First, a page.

Director's Message

In this centennial year of UCLA, we also celebrate the academic year 2019–2020 as the 50th anniversary of the Interdepartmental Degree Program in Archaeology at the Cotsen Institute. In the fall of 1969, the first archaeology student enrolled in this program. The next quarter, winter 1970, Marija Gimbutas, teaching European archaeology, accepted into her program a student who went on to become the heart and soul of our institute. Fifty years later, Ernestine Elster is still going strong. Her latest publication, The Archaeology of Grotta Scaloria: Ritual in Neolithic Southeast Italy, came out in 2016. She is a champion of publishing lingering archaeological data and forgotten excavations, of which there are, unfortunately, too many.

We will celebrate our semi-centennial in the winter and spring of 2020, and it may be clear that the archaeology program and the Cotsen Institute are very much alive, as is our second graduate program: the UCLA/Getty Interdepartmental Degree Program in the Conservation of Archaeological and Ethnographic Materials. This academic year we are seeing renewed energy and activities. Our new crop of students includes an academically strong and enthusiastic group of archaeology PhD and conservation MA students, as well as the first cohort of conservation PhD students. Our two programs are starting off under new leadership: Gregson Schachner of the Department of Anthropology has taken over as chair of the archaeology program, and Glenn Wharton of the Department of Art History recently started at UCLA as chair of the conservation program. I want to thank John Papadopoulos of the Department of Classics for his many years of successfully finding ways to support our students, both by commenting on the content of their work and by securing additional funding. I also want to thank William Roy of the Department of Sociology, who stepped in as interim chair of the conservation program after the retirement of David Scott.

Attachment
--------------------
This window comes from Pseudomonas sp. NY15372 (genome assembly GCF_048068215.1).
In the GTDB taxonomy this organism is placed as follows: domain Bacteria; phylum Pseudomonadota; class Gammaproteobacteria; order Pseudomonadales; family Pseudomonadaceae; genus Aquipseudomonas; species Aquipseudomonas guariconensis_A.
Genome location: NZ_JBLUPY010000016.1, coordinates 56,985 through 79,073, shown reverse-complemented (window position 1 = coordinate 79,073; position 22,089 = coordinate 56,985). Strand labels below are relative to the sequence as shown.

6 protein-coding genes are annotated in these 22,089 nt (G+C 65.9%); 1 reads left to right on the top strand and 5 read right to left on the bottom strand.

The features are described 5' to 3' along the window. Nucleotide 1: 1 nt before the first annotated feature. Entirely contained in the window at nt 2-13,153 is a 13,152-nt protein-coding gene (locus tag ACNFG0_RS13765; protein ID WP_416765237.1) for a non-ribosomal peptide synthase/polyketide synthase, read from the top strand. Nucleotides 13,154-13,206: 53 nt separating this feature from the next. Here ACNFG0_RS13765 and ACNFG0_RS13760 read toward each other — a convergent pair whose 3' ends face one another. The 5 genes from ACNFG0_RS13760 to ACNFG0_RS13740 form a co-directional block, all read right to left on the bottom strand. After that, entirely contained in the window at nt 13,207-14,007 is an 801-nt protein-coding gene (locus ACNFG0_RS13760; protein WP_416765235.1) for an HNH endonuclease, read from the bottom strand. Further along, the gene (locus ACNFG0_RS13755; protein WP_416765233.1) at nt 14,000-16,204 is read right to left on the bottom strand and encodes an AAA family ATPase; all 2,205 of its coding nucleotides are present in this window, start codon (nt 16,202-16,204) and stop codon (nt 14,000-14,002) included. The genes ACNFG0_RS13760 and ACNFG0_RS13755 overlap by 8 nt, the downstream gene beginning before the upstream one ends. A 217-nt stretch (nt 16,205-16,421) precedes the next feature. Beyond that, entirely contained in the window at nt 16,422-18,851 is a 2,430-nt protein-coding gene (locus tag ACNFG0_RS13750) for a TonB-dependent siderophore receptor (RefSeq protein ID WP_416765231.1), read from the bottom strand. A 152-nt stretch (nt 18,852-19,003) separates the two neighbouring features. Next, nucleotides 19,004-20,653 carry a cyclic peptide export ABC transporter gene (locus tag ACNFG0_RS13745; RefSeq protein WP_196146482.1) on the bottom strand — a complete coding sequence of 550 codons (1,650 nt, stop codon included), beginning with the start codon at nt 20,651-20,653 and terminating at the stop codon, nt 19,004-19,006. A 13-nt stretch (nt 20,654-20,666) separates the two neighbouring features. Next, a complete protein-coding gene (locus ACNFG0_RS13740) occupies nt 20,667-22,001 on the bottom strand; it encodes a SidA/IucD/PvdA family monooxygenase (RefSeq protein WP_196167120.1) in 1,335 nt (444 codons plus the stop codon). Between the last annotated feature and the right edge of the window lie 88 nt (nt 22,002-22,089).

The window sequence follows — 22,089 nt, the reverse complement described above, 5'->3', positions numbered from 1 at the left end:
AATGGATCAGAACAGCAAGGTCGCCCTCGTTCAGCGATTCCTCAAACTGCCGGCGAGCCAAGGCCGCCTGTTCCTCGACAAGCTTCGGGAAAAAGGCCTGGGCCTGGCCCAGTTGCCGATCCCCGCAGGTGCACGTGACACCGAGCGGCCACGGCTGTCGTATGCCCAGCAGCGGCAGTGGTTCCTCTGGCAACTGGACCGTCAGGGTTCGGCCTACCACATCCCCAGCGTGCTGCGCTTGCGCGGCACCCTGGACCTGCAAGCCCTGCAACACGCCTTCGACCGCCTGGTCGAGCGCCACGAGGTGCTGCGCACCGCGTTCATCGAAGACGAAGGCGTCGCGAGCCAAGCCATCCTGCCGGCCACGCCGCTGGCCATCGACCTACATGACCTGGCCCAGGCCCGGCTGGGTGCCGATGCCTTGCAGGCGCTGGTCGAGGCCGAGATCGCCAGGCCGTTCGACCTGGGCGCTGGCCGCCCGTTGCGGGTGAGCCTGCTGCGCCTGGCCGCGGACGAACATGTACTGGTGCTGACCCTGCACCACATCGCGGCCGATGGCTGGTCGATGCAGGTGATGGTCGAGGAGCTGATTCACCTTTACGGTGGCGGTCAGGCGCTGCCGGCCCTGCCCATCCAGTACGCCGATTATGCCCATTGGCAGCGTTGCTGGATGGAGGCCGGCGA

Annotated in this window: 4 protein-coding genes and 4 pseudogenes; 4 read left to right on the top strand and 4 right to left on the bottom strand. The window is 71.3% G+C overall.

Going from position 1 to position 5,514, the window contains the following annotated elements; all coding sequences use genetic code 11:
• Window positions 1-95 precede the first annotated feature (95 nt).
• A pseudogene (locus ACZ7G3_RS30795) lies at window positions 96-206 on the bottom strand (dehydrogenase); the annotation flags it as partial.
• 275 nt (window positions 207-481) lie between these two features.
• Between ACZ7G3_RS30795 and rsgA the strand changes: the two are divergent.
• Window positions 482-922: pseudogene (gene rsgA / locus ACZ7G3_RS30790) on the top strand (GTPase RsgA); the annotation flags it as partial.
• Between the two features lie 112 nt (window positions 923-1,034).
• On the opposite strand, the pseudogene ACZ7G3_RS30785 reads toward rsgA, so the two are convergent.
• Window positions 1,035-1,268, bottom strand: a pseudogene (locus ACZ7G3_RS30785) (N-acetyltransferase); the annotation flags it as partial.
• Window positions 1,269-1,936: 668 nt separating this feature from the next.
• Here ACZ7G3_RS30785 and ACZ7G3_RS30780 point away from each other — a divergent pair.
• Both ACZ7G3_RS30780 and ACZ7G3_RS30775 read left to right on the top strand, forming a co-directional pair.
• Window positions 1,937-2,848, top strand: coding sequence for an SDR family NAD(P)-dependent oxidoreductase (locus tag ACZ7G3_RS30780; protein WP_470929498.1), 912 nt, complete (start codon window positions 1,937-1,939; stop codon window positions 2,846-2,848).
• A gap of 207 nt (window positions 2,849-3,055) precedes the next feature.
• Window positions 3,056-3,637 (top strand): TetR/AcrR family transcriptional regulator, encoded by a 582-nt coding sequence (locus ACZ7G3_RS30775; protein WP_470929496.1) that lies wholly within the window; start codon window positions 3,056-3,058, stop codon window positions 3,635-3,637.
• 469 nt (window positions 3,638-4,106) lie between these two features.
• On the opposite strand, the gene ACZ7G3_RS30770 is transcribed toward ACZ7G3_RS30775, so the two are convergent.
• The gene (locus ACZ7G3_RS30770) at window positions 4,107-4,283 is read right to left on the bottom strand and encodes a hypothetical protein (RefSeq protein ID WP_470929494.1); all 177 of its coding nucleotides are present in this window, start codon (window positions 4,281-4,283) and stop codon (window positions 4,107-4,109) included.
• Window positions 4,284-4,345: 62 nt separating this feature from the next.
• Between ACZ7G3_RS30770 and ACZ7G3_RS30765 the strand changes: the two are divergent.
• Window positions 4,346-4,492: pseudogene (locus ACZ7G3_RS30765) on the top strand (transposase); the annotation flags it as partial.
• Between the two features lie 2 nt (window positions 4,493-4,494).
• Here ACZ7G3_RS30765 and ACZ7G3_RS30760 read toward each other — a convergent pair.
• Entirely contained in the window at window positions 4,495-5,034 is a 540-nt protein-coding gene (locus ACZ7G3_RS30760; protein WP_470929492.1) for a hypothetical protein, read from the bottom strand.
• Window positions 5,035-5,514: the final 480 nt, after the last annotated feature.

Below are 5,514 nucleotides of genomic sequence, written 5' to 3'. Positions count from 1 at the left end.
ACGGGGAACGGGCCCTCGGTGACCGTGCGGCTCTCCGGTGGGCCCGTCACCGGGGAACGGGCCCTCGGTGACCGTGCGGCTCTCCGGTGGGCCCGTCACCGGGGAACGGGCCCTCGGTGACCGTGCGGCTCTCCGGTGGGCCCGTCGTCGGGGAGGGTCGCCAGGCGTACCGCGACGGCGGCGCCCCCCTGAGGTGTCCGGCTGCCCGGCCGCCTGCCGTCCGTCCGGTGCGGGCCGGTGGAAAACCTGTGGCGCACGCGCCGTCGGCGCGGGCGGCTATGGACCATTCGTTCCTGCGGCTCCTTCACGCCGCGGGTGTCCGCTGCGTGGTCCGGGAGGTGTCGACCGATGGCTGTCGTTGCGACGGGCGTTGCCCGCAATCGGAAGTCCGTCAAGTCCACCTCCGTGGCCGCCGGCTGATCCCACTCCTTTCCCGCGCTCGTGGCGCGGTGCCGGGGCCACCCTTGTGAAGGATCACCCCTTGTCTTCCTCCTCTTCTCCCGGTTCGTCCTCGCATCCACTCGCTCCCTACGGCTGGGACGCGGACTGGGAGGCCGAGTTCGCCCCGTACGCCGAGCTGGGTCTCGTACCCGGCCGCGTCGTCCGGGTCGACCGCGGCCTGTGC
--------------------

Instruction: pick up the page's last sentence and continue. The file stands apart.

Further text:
The cover of the 2019 issue of Backdirt shows our latest arrival. I am not referring to the babe in arms, however delighted and fascinated she seems to be by a Roman portrait bust, but to Sarah Beckmann, who has started a position in the Department of Classics.

Attention to equity, diversity, and inclusion continues to be an absolute priority for UCLA and for our institute. The hashtag for our disciplines could be #archaeology_and_conservation_so_white, and that needs to change. I am therefore especially thankful for the work of two of our faculty members. Jason De León of the Department of Anthropology has joined the core faculty of the Cotsen Institute and brings the very important and exciting Undocumented Migration Project into our institute. This involves the long-term study of undocumented border crossings, combining ethnographic, archaeological, visual, and forensic approaches. Secondly, Ellen Pearlstein of the Graduate School of Education and Information Studies has obtained a grant from the Mellon Foundation with the title Opportunity for Diversity in Conservation. In addition, our graduate students participate in archaeological outreach programs with children from historically underrepresented groups to show the fun of archaeology, the importance of science, and the cultural diversity that has existed through time and space. By conveying our love of archaeology, we remember to celebrate it, and celebrate we will!

Willeke Wendrich
Director, Cotsen Institute of Archaeology